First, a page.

Bob is huge. He is American music. People forget that before he became a folk star in the early 60s he had been playing in R&R bands. He even played piano in Bobby Vee’s band for a couple of gigs. He loved Hank and Elvis and mirrored the whole Americana genre from his early rock influences through folk, topical songs, and then turning electric. Then, after making ‘The Basement Tapes’ with what became The Band, he goes off to Nashville and records ‘John Wesley Harding’ in a week. Sure he had his dull patches but he always comes back. Look at Rolling Thunder or his wonderful early 90s blues album which seemed to set him up for a wonderful run of great albums in the past 25 years. Yet ask Bob what he’s listening to and he’ll reply, “oh, I dunno, Robert Johnson?” He doesn’t care about charts, he’s on a different scale. It’s also interesting that he and Willie Nelson have both delved into the Frank Sinatra oeuvre in later years. As far as Americana is concerned, Willie and Bob are the Great American Songbook.
And The Band?
As good as it gets, and the essence of Americana. My YouTube moniker is ‘Whispering Pines’, partly because that’s what I see outside my window but also because it is such a lovely song. Richard Manuel just breaks your heart. But remember that they formed while playing R&B with Ronnie Hawkins, and then played rock, and later, folk and country with Dylan at Big Pink. Producer John Simon first set them up around the studio with buffers in between everybody but then thought they should all be in the centre around the mic because, “I don’t have to worry about bleeding as they don’t make mistakes”. Two anecdotes about The Band and Woodstock. I saw their debut at the Fillmore East when I was probably a junior in high school. Opening was a band called Cat Mother and the All Night Newsboys whose first album was produced by Jimi Hendrix. Thirty years later I met Larry Packer, who has played fiddle in my bands, and discovered that he was playing with Cat Mother that night at the Fillmore. I also did a No Depression profile of Levon Helm during his Midnight Ramble days. He did not want to talk to me but I thought, “fine, who needs to hear the same old gripes about Robbie?” And anyway, I had plenty of other people around Woodstock to talk to starting with Larry Campbell and Amy Helm.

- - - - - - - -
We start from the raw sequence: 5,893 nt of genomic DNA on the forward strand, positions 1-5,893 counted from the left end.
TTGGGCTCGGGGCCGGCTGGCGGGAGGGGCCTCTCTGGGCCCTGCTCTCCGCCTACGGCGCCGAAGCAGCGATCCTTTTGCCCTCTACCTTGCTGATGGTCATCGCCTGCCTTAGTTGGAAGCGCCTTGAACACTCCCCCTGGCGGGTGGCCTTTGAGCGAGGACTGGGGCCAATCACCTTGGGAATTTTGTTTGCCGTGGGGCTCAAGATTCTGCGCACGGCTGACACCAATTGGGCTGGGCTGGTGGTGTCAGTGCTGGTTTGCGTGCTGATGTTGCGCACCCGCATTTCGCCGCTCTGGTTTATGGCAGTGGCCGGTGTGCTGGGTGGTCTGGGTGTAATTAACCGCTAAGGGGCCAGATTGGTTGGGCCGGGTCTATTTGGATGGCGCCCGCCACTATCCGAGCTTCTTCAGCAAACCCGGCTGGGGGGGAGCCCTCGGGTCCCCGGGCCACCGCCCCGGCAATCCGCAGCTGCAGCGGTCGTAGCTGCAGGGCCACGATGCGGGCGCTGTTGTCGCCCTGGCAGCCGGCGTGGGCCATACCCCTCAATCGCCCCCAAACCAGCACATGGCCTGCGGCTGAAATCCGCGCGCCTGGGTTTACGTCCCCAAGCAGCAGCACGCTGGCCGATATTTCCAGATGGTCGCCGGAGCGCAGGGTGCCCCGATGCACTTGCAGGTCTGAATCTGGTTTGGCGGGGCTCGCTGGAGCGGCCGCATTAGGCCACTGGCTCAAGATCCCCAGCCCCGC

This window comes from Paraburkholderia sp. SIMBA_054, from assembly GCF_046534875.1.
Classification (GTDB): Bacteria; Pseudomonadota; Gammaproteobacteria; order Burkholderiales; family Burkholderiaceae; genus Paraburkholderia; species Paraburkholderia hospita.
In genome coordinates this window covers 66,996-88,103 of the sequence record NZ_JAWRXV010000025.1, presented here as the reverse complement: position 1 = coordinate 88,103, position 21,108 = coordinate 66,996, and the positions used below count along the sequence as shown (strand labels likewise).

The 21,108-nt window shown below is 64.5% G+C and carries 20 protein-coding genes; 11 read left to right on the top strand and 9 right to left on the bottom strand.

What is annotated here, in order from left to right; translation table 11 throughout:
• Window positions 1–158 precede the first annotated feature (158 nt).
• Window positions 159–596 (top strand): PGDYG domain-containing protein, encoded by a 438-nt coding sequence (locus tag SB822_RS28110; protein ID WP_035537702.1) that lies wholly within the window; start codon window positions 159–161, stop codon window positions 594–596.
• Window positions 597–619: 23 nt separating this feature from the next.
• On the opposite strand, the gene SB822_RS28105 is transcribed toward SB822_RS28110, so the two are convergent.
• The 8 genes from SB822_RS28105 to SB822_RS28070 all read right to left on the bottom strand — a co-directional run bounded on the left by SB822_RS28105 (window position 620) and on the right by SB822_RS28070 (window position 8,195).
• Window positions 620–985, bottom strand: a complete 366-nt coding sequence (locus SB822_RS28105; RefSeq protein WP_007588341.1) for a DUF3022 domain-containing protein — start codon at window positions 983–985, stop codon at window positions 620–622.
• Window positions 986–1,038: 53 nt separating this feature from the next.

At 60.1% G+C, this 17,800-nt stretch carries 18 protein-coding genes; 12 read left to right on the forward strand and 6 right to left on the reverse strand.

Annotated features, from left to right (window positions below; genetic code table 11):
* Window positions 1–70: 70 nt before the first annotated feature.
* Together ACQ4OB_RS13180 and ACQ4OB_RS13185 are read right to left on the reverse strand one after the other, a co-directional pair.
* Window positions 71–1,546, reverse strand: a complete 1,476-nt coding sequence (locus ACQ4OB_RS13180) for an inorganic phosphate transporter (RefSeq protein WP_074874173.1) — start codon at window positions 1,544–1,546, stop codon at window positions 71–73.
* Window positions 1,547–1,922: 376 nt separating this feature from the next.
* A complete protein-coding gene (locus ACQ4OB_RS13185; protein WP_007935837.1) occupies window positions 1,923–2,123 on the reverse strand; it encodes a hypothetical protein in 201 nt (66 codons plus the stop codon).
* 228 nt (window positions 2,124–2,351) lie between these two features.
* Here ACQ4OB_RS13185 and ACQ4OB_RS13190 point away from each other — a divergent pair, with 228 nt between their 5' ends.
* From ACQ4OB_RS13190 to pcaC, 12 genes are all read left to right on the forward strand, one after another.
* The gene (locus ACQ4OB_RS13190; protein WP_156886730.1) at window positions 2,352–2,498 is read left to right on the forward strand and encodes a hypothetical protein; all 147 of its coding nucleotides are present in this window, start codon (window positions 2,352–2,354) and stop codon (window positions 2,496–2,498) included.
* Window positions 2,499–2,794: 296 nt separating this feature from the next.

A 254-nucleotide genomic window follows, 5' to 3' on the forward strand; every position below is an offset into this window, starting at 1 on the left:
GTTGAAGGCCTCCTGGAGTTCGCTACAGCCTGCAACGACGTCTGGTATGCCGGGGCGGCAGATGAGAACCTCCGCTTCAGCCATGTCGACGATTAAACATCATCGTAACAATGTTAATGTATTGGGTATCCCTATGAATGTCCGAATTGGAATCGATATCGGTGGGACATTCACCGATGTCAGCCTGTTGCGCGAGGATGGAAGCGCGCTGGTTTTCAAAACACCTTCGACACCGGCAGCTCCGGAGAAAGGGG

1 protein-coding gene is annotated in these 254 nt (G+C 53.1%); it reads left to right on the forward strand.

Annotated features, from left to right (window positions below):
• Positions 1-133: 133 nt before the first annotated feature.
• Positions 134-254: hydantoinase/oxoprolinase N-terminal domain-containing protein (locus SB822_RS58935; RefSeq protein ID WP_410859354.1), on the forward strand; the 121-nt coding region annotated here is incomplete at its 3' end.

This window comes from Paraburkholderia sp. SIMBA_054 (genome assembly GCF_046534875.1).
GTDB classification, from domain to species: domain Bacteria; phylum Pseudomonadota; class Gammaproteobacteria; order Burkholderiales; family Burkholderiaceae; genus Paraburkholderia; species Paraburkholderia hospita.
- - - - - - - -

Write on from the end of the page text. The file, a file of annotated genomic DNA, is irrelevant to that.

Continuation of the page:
You must have met so many people during your career. Who was of most influence in writing ‘Americanaland’?
There are many but Buddy Miller sticks out. I was totally enraptured by Julie Miller’s ‘Broken Things’ record and had arranged to interview them for the LA Times. I saw them play the Bottom Line in New York—Larry Campbell was in the band– but they were on a tight schedule, so I ended up meeting them for an interview at Newark Airport before they flew back to Nashville. We had a great talk and as time went on couldn’t help but notice just how integral Buddy had become in so many Americana projects, from playing with Emmylou Harris, touring with Robert Plant with Alison Krauss, being in Plant’s Band of Joy with Patti Griffin, collaborating with Jim Lauderdale and producing a host of great albums. Buddy’s network was wide and went back to 1980 in New York when he formed the Buddy Miller Band with Julie and Larry Campbell. Then when Julie left the Buddy Miller Band for Jesus, he recruited somebody he knew from Austin, Shawn Colvin. When Buddy left NY to reunite with Julie, Shawn recruited John Leventhal to play guitar. He ended up producing her debut album, ‘Steady On’, and later married and made records with Rosanne Cash. In that sense, ‘Americanaland’ can seem like something of a small town.